A Catholic Monthly Magazine

Discerning Together

By Fr John Larsen SM

Paths for Marists to Walk Confidently into the Future

Part 1 of 3


What is a Lay Marist? There are so many descriptions that at the end of the day we could be quite baffled. My own experience has exposed me to many forms of Marist Lay life. As a 13-year-old schoolboy in New Zealand I signed up as a Lay Marist along with many of my class-mates. I was living in a Marist boarding school and signing up as a Lay Marist assured me of a late supper every couple of weeks after study and before going to the dormitory as our mentor, Father Craig Larkin, explained what was expected of us – mercifully, very little, in fact. From memory, Fr Craig suggested just a decade of the rosary every day.

As a young priest at the very same college twelve years later I was assigned to be chaplain to a Third Order group of elderly people, many of whom were friends of my parents. This chaplaincy assignment was seen by my confrères at the college as an unwelcome Sunday afternoon chore best left to the most newly ordained who in turn could hand it on to the next fresh recruit from the seminary one year later. In fact, those women, and they were mostly women, who asked for the chaplain to lead the rosary, give Benediction and a little spiritual talk and stay for afternoon tea, were a tower of strength and wisdom for a young priest. They had kept the faith in a Marist way while bringing up families and enduring a Depression and at least one World War. They knew a thing or two and gently encouraged a brash but rather naïve young Marist priest.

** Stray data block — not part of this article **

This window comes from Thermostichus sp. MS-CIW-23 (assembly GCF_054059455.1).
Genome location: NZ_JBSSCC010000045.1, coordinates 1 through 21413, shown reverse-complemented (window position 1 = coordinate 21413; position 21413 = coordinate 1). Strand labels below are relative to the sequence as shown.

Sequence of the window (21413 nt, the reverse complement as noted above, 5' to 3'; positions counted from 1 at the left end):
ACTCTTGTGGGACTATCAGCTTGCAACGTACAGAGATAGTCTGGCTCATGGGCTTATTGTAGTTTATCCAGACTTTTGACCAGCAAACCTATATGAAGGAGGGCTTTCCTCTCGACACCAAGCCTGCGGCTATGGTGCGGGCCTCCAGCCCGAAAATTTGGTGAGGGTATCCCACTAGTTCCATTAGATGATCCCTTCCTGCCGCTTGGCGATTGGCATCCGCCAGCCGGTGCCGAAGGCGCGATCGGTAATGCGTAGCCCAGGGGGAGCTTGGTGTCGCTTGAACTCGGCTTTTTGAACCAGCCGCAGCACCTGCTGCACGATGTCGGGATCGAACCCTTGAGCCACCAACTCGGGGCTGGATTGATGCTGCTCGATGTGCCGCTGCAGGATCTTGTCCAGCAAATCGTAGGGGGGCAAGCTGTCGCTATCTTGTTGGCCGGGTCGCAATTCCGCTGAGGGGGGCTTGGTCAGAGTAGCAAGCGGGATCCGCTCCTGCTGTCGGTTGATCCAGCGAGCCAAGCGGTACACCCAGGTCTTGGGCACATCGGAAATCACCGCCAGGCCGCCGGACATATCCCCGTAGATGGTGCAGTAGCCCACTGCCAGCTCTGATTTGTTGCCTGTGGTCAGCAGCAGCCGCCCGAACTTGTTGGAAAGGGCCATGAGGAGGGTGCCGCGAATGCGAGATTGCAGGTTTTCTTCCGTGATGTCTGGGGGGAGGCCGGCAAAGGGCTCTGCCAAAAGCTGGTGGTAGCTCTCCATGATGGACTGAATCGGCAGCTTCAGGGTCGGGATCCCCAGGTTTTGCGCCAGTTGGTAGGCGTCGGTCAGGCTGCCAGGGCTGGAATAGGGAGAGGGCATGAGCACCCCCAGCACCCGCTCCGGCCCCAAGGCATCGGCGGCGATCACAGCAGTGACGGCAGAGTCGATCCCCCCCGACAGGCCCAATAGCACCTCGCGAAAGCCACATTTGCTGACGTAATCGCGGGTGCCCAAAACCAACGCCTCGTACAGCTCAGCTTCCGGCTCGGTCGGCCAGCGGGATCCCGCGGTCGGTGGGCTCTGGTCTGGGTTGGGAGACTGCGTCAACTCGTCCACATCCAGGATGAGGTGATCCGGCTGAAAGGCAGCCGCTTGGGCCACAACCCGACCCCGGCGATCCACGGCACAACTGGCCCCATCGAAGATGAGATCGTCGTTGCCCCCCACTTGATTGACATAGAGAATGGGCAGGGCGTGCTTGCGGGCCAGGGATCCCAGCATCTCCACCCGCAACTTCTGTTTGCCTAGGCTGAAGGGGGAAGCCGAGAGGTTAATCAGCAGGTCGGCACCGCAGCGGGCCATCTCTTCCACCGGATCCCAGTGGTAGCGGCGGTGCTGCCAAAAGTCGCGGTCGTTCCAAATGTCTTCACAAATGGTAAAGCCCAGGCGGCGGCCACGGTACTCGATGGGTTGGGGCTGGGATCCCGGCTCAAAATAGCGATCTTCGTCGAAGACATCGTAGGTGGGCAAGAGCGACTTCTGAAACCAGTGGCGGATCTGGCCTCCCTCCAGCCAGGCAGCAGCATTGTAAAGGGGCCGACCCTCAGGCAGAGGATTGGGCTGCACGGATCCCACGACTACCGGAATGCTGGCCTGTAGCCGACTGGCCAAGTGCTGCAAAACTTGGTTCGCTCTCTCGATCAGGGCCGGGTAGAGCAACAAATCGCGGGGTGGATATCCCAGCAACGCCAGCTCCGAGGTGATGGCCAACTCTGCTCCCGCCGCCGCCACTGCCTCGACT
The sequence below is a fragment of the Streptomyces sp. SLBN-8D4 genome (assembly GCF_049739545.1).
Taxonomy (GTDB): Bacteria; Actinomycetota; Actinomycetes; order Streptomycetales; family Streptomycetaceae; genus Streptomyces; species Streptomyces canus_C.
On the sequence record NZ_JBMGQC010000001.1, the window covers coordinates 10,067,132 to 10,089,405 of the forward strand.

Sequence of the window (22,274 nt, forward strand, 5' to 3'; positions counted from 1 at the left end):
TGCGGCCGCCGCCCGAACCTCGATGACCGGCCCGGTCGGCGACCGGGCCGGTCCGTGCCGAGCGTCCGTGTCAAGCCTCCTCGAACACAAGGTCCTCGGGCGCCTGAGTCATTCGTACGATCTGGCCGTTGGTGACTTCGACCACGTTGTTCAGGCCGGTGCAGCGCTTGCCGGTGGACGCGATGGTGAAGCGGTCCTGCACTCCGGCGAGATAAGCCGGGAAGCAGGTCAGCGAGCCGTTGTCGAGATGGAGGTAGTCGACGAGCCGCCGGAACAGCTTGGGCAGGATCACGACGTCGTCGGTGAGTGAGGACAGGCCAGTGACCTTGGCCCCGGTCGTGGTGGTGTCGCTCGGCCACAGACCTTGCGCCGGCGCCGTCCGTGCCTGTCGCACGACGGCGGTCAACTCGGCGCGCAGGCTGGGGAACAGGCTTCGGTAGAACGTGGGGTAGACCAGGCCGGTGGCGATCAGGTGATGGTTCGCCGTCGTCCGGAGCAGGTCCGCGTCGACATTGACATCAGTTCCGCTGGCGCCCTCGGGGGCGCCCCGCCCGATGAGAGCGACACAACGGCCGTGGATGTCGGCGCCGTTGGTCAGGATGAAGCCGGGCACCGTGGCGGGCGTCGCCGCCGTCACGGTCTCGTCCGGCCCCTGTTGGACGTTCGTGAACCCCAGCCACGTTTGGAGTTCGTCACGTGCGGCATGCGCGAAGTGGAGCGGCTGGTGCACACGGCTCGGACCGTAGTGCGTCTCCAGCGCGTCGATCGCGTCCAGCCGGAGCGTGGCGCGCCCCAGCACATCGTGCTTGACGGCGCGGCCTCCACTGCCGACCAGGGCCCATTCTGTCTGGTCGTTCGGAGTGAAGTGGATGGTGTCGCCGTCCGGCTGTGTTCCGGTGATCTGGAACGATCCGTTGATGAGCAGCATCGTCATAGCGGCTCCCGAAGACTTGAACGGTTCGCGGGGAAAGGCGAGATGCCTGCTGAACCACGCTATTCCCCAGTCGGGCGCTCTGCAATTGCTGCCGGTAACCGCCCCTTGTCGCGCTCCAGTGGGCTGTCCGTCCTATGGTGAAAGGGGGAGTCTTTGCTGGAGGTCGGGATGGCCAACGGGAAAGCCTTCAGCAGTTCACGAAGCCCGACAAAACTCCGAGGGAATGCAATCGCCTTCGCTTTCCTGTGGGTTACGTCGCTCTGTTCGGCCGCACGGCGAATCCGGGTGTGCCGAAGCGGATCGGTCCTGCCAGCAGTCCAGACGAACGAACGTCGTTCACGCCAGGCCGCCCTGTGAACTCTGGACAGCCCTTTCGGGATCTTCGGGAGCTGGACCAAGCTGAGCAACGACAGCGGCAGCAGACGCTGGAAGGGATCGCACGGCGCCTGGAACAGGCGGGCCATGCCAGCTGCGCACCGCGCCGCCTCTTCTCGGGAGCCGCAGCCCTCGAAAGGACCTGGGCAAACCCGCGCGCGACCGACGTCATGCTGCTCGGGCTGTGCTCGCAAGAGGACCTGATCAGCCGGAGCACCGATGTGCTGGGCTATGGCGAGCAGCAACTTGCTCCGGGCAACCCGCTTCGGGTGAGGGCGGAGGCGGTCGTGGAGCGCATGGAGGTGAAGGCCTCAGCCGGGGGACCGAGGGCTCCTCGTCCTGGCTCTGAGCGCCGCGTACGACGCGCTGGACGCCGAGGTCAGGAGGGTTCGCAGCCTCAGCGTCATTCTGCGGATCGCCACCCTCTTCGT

At the same time, some were saying that all the lay staff in the college where I was teaching were really Marists, too. Some of the teachers would not have taken kindly to being called ‘Marist’, but mostly they just smiled and nodded. Were all our lay staff really Marists?

Later, as a missionary in the Philippines, there were any number of groups, all claiming to be Lay Marists – Marist student groups, Marist Mission Companions, Marist visitors of the jail and of the psychiatric hospital, Marist Young Professionals, Marist Prayer companions, Marist Interested College Students (who were more or less seminarians). Were they really all Lay Marists?

Delegates at the International Lay Marist Conference, Ireland, 2019